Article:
A Talent Development Cri de Coeur

“We need to demonstrate our value, before we’re asked to defend it.”

This statement has been my cri de coeur – my battle cry – for over a year, even before the COVID-19 pandemic changed the way we all work, learn and collaborate. In fact, I’ve said it so many times over the past several months that I’m nearing broken-record status and my team is probably really tired of hearing it – but as our work has shifted – across the entire Talent Development profession, not just my organization – this mantra has become more meaningful than ever.

Talent Development initiatives should clearly align to business goals, drivers, priorities and objectives. There needs to be a clear link between the work we contribute and the success of the organization. I’ve seen a lot of Talent Development teams “measure” the success of learning/talent initiatives through a mix of gut feelings and smile sheets, with a sprinkle of anecdotal evidence. Unfortunately, when these programs inevitably go under the microscope when the financial belt tightens, it’s really hard to defend that investment when “impact” consists of employees enjoying the snacks, being frustrated with the room temperature or, at best, claiming that they learned something…sans performance evidence.

I realize that I’m not saying anything new here, friends, and I certainly don’t mean to sound preachy. There are thousands of resources on this very topic (a few of my favorites are linked at the end of this post).

However, it’s crucial that we all get better (myself included!) at telling our story with data if we want to continue moving forward, both collectively as a profession and in the companies we support.

In a recent post, I shared that my goal for “phase(2.0)learning” (as I’m jokingly calling the blog these days) is, “that we, as Talent/Organizational Development leaders, practitioners and advocates, can ensure our voice is heard and our value is undeniable.”

This starts by asking ourselves why we do what we do:

WHAT do we contribute to the organization?

WHY does it matter?

WHO does it impact?

HOW does it add value?

Or, speaking the langugage of our leaders…how do we MAKE the company money, or how do we SAVE the company money?

Depending on your company, industry or workforce, your answers might be quite different than others, but possibly:

  • Reducing employee turnover
  • Increasing the number of internal promotions
  • Improving customer satisfaction scores
  • Meeting or exceeding sales/revenue goals
  • Reducing errors, accidents or policy infractions
  • Improving job performance and productivity
  • Increasing system, process or procedure adoption
  • Improving employee engagement or morale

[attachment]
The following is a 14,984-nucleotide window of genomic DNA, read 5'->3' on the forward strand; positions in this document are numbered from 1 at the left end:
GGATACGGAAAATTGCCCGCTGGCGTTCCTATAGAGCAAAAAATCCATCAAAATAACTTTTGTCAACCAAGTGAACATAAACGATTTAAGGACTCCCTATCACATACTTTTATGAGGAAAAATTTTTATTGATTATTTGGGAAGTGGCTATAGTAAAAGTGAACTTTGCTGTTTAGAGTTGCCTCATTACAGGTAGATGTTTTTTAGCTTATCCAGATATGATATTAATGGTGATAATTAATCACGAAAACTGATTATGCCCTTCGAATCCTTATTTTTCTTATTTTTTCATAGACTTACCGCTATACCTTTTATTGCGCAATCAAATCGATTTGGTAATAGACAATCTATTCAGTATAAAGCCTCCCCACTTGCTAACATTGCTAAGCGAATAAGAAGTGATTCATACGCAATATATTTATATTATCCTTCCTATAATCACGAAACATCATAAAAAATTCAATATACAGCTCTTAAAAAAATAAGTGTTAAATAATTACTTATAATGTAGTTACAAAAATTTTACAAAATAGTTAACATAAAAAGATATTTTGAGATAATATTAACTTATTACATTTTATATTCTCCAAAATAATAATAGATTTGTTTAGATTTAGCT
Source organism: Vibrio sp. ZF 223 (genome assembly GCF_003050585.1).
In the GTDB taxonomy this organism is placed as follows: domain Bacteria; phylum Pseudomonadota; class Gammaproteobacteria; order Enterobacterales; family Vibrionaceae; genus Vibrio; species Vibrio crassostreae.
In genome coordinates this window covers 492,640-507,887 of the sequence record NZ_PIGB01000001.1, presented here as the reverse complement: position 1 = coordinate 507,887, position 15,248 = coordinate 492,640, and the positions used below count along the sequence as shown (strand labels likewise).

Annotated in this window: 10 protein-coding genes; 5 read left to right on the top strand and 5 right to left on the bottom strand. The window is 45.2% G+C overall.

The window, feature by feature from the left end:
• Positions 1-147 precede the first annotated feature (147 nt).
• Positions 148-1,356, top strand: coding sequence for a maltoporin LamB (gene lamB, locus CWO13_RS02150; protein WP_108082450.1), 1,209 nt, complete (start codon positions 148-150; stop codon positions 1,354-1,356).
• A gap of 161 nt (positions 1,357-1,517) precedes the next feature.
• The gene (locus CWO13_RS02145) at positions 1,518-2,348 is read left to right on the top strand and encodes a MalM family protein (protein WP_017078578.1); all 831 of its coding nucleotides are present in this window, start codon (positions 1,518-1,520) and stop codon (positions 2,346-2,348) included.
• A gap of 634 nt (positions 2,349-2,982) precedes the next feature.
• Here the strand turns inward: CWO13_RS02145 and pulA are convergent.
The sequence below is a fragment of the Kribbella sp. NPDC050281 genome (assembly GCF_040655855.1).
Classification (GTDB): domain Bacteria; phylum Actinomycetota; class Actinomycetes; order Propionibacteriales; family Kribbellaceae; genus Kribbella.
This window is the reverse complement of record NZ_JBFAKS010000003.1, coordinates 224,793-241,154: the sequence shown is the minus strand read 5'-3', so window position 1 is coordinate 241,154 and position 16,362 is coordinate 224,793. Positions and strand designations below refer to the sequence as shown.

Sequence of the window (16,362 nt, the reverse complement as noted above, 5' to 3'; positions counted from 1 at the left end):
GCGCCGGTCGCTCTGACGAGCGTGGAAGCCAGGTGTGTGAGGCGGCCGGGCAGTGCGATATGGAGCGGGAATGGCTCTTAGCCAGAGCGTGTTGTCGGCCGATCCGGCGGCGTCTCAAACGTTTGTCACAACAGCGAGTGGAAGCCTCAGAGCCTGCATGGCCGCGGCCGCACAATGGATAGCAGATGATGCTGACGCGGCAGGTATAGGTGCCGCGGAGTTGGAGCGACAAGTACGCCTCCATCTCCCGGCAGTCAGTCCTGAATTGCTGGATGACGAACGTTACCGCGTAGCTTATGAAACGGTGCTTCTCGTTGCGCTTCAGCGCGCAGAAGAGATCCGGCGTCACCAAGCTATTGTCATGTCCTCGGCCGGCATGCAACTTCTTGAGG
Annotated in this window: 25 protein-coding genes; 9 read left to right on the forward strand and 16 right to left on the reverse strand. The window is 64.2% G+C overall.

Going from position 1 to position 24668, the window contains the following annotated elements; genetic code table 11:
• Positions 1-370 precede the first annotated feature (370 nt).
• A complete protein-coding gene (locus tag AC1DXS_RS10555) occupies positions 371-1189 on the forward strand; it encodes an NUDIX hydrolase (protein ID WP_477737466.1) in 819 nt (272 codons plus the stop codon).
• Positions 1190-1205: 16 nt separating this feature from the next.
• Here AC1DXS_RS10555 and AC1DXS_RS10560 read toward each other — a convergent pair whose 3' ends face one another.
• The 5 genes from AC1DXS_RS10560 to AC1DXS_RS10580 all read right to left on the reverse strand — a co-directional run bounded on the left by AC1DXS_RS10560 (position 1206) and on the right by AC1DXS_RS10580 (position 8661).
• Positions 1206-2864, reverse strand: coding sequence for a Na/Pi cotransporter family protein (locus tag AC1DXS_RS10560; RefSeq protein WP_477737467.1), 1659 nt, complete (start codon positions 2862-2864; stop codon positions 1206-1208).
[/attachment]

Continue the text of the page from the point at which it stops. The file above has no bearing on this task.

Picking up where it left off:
At the day job, I’m currently waist-deep in the annual Training magazine Top 125 application process. This process takes months (the application is due in September) and is one of the most challenging projects I work on each year. This application requires that you analyze all aspects of training and employee development AND prove that it aligns to key business goals AND demonstrates results. While it is a beast of an application (last year’s application was 60 pages long), it is incredibly valuable to take this annual inventory of our work to ensure that it is meaningful, relevant and impactful. Placing on this list for the past several years is a big deal – it validates that we can demonstrate the value of what we do; it has been reviewed both quantitatively and qualitatively by a panel of proven industry experts.

And I’m not gonna lie…it’s pretty awesome to reflect on our Top 125 journey – our first ranking on the list was #113…then we jumped up to #56…and then up to #36…to this year, where we ranked #16!

(Seriously…how do we top that?! No pressure!)

Are you just getting started? Even without a grueling-yet-satisfying award application, you can still take stock of your Talent Development programs and initiatives and make sure they are well-aligned to your business. Try these strategies:

  • Review your organization’s business plan, strategic goals and priorities. Can you link training or development strategies to those priorities?
  • What are your company’s vision/mission/values? Are your offerings well-aligned?
  • How are new employees introduced to the company? Are they set up to be productive, engaged and successful?
  • How are managers and leaders coaching and communicating? What is the impact on the business, employee performance, engagement, retention or succession?
  • What are your customers saying? How are you incorporating the customer experience into your training efforts?

Or, take a look at the Training Top 125 application….even if you have no intention of submitting it. The application document alone is a deep-dive audit of your organization’s training/Talent Development investment…and the return on it.

Your turn: How are you demonstrating the value of Talent Development during these uncertain, unpredictable times?

Resources: Here are a few of my go-to resources for evaluation – these gems are always within my reach and covered in margin scribbles, highlights and sticky notes!

Performance-Focused Smile Sheets (Will Thallheimer)

Training on Trial (Jim and Wendy Kirkpatrick)

Measuring for Success: What CEOs Really Think About Learning Investments (Jack and Patti Phillips)

Center for Talent Reporting

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